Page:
I believe that my team’s success is inherently tied to ‘bringing goodness to the world’; or to put it another way, we have historically defined success through the lens of making a positive impact in communities at large. Our accomplishments come from our ability to collaborate with organizations and executives on creating fast-paced, innovative environments that allow team members — from diverse demographics, experiences, seniority levels, etc. — to bring their whole selves work. Furthermore, the means through which we have reached success is by championing diversity internally and externally, not only helping companies in virtually every industry build more collaborative teams, but also by bridging the connection between diversity, and growth and innovation; which collectively is a recipe for thriving businesses, happy people, and goodness in the world.
Yitzi: What are your “5 things I wish someone told me when I first started” and why.
1. People often believe that you have to get the money first and then focus on what you’re passionate about. I’ve never seen that work. I suggest reversing the order. I had a lot of people advising me to focus on money, like starting salaries, etc — fortunately my dad told me to focus on what I was burning for (even though that may change over time). It’s made all the difference.
○ Passion first
2. Surround yourself with the right people and embrace collective success. You can have the best ideas in the world but you will not make them happen by yourself — it’s truly a collective effort that makes things happen. Whether it’s your loved ones, co-workers, business partners, etc., you need people that are willing to team up with you and empower you to develop breakthroughs that can significantly impact the world.
○ Foster collective success
3. It’s common to want immediate gratification and success at the start of your career, leading you to develop a narrow focus that can result in missed opportunities. Success however, is most fruitful when you play the long game. When I published The Medici Effect in 2004 it wasn’t an immediate best-seller. Many people would have just said — ‘ok that’s it, let’s move on’. But I had a sense that these ideas were connecting, it just hadn’t fully hit yet. Over time, these sentiments turned out to be true and the vision around the book have become today a foundation for how entire countries have thought about their economic development.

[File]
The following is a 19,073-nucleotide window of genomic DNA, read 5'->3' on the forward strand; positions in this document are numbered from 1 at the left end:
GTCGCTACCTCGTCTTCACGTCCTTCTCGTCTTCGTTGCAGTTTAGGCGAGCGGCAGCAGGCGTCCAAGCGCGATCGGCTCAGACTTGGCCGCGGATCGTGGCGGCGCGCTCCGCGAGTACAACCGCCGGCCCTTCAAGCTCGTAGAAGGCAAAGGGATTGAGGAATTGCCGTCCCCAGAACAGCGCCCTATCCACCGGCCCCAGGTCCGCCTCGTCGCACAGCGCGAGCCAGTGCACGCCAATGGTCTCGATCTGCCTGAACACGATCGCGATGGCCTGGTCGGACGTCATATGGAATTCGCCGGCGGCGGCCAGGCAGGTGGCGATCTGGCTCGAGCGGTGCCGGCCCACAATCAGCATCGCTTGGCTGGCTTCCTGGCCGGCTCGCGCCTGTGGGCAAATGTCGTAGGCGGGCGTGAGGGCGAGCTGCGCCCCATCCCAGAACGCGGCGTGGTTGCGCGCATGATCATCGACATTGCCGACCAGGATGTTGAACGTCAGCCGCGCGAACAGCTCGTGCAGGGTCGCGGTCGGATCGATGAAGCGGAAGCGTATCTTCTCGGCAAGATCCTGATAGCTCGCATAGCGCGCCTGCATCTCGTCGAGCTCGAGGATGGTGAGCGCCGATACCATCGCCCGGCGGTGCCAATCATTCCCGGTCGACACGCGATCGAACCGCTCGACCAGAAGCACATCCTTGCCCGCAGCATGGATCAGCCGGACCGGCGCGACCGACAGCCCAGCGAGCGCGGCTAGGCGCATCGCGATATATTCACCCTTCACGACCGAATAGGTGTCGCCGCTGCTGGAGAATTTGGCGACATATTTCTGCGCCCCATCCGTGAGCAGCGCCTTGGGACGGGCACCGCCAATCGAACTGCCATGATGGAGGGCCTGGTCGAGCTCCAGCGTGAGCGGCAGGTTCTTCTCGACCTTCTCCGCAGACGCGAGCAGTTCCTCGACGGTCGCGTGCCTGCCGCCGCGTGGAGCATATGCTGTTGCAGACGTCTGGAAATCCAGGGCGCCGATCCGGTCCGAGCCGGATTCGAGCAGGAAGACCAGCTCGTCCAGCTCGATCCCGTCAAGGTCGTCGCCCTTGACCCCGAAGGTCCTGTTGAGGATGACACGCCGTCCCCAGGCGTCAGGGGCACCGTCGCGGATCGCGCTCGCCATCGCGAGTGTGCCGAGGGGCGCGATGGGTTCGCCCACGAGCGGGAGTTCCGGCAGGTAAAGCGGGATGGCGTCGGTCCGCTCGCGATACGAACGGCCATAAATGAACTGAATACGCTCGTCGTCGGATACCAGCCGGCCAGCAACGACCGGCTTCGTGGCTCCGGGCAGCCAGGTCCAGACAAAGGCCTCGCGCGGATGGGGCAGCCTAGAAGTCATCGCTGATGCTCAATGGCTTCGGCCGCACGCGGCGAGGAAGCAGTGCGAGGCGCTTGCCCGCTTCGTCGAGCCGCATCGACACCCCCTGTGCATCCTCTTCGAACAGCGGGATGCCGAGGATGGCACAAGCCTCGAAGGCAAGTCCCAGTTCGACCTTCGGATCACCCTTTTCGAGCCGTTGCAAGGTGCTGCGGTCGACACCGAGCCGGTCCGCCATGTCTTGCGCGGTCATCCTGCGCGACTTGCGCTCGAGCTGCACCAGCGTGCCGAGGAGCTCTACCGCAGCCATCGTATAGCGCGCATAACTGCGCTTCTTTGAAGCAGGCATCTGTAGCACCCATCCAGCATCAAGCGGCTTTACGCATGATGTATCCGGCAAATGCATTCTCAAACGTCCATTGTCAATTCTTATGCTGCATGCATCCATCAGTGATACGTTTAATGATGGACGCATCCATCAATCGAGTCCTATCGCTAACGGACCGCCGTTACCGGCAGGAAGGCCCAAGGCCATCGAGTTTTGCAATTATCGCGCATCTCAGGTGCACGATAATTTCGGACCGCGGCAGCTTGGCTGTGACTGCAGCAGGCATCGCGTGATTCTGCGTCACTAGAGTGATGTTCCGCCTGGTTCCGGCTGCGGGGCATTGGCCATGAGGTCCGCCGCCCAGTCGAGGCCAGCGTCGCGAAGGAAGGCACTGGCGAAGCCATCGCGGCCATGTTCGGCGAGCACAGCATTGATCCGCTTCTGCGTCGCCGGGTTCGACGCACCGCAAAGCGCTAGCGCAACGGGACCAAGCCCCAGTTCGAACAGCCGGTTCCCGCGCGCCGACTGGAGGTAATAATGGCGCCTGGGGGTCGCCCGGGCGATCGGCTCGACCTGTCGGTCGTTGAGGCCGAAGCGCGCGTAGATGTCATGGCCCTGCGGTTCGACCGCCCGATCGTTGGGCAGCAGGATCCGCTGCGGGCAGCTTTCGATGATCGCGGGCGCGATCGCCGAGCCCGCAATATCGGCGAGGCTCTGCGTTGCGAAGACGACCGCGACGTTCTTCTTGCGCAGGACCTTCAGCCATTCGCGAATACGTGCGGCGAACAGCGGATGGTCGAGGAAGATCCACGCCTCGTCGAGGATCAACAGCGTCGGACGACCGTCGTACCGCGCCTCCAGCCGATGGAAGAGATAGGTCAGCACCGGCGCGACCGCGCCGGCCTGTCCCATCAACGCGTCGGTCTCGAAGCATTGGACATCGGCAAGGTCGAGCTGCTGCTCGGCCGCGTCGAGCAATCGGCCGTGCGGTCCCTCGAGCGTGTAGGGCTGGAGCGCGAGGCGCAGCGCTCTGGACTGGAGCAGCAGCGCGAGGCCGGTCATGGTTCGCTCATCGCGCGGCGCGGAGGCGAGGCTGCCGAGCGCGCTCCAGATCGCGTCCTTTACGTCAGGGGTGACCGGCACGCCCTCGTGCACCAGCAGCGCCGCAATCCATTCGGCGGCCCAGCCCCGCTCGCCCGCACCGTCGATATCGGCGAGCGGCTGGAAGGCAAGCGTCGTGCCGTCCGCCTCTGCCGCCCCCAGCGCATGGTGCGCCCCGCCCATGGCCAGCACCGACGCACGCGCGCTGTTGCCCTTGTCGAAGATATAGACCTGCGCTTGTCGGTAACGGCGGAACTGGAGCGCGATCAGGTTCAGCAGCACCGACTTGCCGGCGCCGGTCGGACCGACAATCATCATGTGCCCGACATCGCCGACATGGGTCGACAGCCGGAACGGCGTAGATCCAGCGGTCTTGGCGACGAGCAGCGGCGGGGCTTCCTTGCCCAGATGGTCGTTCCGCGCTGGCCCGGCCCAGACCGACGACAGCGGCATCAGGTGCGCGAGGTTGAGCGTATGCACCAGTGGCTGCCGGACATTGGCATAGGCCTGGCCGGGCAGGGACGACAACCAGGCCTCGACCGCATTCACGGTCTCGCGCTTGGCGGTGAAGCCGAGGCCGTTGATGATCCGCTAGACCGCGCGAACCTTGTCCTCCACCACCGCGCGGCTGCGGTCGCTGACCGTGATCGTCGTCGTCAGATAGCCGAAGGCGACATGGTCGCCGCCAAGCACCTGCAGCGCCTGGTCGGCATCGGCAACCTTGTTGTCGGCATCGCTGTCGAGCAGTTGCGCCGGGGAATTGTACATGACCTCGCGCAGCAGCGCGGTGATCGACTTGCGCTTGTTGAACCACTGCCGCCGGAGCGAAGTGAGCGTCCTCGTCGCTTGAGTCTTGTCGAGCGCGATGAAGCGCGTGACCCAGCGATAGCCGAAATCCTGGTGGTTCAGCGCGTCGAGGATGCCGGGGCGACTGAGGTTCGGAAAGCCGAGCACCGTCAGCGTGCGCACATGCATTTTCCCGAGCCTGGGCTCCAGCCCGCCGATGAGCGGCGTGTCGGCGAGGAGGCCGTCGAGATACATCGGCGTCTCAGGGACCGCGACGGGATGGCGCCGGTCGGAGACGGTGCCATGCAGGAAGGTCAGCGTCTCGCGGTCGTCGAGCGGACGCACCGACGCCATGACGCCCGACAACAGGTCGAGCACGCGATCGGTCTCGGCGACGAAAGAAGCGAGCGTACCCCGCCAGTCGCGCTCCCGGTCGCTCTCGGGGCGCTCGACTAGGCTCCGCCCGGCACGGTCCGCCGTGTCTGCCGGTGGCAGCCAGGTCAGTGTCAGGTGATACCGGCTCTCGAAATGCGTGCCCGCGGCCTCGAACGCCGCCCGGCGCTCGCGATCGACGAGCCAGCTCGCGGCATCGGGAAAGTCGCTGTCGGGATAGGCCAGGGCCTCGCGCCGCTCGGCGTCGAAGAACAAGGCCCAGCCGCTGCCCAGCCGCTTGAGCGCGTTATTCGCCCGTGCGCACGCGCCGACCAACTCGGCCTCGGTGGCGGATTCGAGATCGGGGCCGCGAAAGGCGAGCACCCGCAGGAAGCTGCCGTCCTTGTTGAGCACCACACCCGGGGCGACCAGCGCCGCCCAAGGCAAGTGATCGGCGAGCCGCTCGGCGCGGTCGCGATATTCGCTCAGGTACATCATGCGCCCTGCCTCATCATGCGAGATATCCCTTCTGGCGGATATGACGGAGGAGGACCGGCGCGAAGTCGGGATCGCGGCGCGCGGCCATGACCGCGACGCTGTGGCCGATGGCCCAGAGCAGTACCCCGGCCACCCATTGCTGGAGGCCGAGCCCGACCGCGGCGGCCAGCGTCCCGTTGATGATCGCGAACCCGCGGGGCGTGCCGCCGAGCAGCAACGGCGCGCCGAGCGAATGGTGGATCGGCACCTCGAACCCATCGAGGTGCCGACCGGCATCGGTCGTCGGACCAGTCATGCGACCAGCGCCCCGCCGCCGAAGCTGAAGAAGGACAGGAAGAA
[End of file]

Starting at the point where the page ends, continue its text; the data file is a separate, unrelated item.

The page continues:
○ Bet on the long game
4. Don’t believe your own hype. Just because others tell you that you have reached success, it doesn’t necessarily mean that it’s the case, nor does it give you an excuse to stop working hard. My first software company — which ultimately failed — received a lot of press. I made it on the cover of magazines and newspapers! All of this lead me to think that I had ‘made it’. It was only until very late that I realized that we weren’t as good as everyone thought, and that I should have worked harder at achieving the success others credited me for.
○ Don’t believe your own hype, work hard instead
5. When I started out, I told people that there might be some great potential in connecting the then separate fields of diversity and innovation. Despite my instinct, a great number of people repeatedly advised me against entering the field of diversity in the early 2000s. “There is no future in that field,” they told me. However, the fact that everyone told me this … AND that my own specific experience seemed to counter that notion, made me actually double down on that pathway. ‘If this is what the word on the street is’, I thought, there is room for someone like me. It is important to note, that being a contrarian doesn’t necessarily increase your chances at standing out and/or developing innovations. If your contrarian view is backed up by your gut and signals you’ve observed out in the world, I always advise people to aggressively explore that, as an opportunity probably exists in that space.
○ Opportunities arise when your contrarian views align with your gut instincts